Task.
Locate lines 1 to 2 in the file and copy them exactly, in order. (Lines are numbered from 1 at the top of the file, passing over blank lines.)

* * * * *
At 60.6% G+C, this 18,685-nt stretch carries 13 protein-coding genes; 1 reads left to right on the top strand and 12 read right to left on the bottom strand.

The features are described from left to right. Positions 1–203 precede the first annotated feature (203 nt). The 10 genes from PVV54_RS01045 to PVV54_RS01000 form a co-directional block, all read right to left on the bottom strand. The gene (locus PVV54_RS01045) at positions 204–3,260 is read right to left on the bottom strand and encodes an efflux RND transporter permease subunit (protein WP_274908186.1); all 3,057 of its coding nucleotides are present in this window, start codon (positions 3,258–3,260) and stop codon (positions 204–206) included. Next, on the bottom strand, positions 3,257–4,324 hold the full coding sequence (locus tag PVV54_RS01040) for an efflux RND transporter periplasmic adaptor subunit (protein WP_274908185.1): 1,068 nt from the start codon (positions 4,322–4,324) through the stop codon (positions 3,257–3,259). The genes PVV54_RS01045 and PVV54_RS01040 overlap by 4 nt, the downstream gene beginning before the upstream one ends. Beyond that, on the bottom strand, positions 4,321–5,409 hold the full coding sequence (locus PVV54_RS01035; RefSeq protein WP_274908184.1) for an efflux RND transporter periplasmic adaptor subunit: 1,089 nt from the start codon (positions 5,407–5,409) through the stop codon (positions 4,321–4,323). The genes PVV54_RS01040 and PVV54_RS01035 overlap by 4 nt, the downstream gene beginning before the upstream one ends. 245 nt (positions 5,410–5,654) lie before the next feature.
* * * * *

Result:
At 60.6% G+C, this 18,685-nt stretch carries 13 protein-coding genes; 1 reads left to right on the top strand and 12 read right to left on the bottom strand.

The features are described from left to right. Positions 1–203 precede the first annotated feature (203 nt). The 10 genes from PVV54_RS01045 to PVV54_RS01000 form a co-directional block, all read right to left on the bottom strand. The gene (locus PVV54_RS01045) at positions 204–3,260 is read right to left on the bottom strand and encodes an efflux RND transporter permease subunit (protein WP_274908186.1); all 3,057 of its coding nucleotides are present in this window, start codon (positions 3,258–3,260) and stop codon (positions 204–206) included. Next, on the bottom strand, positions 3,257–4,324 hold the full coding sequence (locus tag PVV54_RS01040) for an efflux RND transporter periplasmic adaptor subunit (protein WP_274908185.1): 1,068 nt from the start codon (positions 4,322–4,324) through the stop codon (positions 3,257–3,259). The genes PVV54_RS01045 and PVV54_RS01040 overlap by 4 nt, the downstream gene beginning before the upstream one ends. Beyond that, on the bottom strand, positions 4,321–5,409 hold the full coding sequence (locus PVV54_RS01035; RefSeq protein WP_274908184.1) for an efflux RND transporter periplasmic adaptor subunit: 1,089 nt from the start codon (positions 5,407–5,409) through the stop codon (positions 4,321–4,323). The genes PVV54_RS01040 and PVV54_RS01035 overlap by 4 nt, the downstream gene beginning before the upstream one ends. 245 nt (positions 5,410–5,654) lie before the next feature.